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This review is from: Sweet Tooth (Kindle Edition)
From the very first we know that this is the story of Serena Frome (rhymes with plume) who has been sent on a secret mission for the British security service, which ends in her being disgraced and her lover ruined... So it is with a feeling of slight dismay and misgiving that you delve into this novel about the daughter of an Anglican bishop, who has an affair with a tutor at Cambridge which leads her her being recruited for MI5. It is 1972 and Serena finds that what sounds an exciting career is little more than a glorified office job. However, in time she is involved in "Sweet Tooth", which ties her new job to her lifetime love of reading.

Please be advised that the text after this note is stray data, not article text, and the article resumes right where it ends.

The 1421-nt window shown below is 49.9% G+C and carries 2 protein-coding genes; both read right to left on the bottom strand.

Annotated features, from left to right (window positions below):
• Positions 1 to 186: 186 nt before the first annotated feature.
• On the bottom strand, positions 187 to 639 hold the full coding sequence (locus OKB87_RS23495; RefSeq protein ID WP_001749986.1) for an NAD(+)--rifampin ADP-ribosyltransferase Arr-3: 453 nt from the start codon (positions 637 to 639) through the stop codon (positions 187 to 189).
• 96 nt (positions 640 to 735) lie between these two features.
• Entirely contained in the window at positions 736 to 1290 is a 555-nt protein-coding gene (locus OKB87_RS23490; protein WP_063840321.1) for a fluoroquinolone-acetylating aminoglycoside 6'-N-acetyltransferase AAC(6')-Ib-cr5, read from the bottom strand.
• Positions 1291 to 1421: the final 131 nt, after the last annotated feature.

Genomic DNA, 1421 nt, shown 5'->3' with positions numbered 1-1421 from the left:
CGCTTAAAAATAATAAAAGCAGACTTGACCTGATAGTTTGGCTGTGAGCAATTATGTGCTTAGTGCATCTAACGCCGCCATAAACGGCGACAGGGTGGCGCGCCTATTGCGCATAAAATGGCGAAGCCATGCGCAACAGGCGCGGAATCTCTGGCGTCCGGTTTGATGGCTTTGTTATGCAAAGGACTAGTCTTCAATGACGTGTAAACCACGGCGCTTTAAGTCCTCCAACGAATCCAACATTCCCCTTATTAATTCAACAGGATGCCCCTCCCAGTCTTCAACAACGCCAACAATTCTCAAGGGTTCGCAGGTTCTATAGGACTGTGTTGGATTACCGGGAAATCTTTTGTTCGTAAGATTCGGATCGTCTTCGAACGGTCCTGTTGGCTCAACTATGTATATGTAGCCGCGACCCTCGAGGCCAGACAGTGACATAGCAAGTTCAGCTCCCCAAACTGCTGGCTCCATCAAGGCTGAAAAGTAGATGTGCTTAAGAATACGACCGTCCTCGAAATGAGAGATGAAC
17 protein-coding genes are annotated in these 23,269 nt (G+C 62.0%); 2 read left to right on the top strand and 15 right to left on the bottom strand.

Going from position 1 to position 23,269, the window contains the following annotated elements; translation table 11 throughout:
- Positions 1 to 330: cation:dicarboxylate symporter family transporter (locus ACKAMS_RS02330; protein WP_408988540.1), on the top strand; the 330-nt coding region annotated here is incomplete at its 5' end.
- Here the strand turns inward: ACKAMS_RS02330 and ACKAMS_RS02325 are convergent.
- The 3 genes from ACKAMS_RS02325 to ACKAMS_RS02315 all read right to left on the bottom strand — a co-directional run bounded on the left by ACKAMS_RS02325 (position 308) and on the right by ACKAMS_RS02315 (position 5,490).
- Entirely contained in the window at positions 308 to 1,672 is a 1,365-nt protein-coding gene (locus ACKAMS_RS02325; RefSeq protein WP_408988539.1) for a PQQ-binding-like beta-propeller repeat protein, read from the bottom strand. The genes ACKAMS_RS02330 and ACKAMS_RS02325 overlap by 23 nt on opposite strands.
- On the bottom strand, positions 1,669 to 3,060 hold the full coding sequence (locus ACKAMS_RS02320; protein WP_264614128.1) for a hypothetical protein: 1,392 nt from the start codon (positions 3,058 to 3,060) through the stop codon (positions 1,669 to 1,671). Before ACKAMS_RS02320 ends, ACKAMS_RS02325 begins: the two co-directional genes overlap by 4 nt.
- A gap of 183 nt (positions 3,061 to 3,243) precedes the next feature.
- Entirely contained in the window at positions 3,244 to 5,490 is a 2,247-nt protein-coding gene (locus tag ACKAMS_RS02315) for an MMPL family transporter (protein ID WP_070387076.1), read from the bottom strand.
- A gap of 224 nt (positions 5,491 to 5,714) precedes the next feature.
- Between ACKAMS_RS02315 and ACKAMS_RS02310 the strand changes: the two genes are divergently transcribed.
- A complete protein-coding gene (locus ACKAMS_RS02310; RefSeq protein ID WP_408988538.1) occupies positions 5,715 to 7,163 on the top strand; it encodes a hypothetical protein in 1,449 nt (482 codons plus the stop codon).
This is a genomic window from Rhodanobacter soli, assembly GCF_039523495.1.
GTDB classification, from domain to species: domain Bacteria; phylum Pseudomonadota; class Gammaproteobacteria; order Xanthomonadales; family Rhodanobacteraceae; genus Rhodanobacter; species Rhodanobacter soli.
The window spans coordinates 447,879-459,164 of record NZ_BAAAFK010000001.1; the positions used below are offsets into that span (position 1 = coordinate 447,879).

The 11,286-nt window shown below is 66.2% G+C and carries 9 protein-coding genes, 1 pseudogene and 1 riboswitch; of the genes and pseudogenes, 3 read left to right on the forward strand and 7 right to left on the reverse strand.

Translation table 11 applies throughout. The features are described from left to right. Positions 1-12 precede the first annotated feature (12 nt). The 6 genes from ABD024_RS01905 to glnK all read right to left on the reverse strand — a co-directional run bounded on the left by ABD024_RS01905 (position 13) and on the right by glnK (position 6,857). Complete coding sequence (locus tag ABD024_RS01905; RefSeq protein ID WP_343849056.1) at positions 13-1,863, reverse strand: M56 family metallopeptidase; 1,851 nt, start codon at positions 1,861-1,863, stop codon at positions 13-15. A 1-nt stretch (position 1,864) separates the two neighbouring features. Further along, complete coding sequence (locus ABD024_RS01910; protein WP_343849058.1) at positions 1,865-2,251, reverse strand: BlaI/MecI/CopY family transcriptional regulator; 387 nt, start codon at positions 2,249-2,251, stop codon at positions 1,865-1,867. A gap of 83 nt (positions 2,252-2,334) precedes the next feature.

This is an interesting novel - more of a Harry Palmer than 007. Serena is very much a low ranking member of MI5 and her tasks involve more filing and cleaning safe houses than spying. She is a strange mixture of independence and reliance, but always realistically young and out of her depth. This is what makes the book so realistic, an odd mixture of spy novel and 1970's love story, with lots and lots of references to literature. There are sly digs at prestigious book awards, public readings and famous novelists and also many meanderings into short stories. Serena is always believable and likeable, young and idealistic and this is a really enjoyable story from a novelist who is at the height of his game and always in control of his plot and his characters.